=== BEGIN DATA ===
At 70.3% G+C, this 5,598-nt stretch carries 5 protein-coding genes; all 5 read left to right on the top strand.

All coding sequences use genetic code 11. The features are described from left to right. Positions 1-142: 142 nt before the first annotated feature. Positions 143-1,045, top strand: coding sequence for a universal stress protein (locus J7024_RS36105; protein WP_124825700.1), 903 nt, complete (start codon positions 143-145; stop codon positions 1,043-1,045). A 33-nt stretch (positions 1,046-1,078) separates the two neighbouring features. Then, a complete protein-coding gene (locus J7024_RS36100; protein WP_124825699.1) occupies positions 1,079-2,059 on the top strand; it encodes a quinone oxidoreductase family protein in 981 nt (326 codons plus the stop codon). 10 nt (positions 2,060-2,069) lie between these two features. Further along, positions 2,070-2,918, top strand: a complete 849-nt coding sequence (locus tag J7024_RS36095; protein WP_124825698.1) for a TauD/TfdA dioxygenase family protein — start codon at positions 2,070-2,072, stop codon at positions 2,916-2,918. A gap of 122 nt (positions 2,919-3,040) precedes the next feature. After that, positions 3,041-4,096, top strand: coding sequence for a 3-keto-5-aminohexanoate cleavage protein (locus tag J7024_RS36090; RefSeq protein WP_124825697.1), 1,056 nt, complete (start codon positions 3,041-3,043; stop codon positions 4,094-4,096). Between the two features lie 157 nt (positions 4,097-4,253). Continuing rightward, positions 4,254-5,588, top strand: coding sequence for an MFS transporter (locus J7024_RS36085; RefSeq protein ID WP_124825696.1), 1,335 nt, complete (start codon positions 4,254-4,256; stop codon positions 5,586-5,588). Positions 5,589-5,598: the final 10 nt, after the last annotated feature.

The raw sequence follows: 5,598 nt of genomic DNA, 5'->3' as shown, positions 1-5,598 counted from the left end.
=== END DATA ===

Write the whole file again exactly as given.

At 70.3% G+C, this 5,598-nt stretch carries 5 protein-coding genes; all 5 read left to right on the top strand.

All coding sequences use genetic code 11. The features are described from left to right. Positions 1-142: 142 nt before the first annotated feature. Positions 143-1,045, top strand: coding sequence for a universal stress protein (locus J7024_RS36105; protein WP_124825700.1), 903 nt, complete (start codon positions 143-145; stop codon positions 1,043-1,045). A 33-nt stretch (positions 1,046-1,078) separates the two neighbouring features. Then, a complete protein-coding gene (locus J7024_RS36100; protein WP_124825699.1) occupies positions 1,079-2,059 on the top strand; it encodes a quinone oxidoreductase family protein in 981 nt (326 codons plus the stop codon). 10 nt (positions 2,060-2,069) lie between these two features. Further along, positions 2,070-2,918, top strand: a complete 849-nt coding sequence (locus tag J7024_RS36095; protein WP_124825698.1) for a TauD/TfdA dioxygenase family protein — start codon at positions 2,070-2,072, stop codon at positions 2,916-2,918. A gap of 122 nt (positions 2,919-3,040) precedes the next feature. After that, positions 3,041-4,096, top strand: coding sequence for a 3-keto-5-aminohexanoate cleavage protein (locus tag J7024_RS36090; RefSeq protein WP_124825697.1), 1,056 nt, complete (start codon positions 3,041-3,043; stop codon positions 4,094-4,096). Between the two features lie 157 nt (positions 4,097-4,253). Continuing rightward, positions 4,254-5,588, top strand: coding sequence for an MFS transporter (locus J7024_RS36085; RefSeq protein ID WP_124825696.1), 1,335 nt, complete (start codon positions 4,254-4,256; stop codon positions 5,586-5,588). Positions 5,589-5,598: the final 10 nt, after the last annotated feature.

The raw sequence follows: 5,598 nt of genomic DNA, 5'->3' as shown, positions 1-5,598 counted from the left end.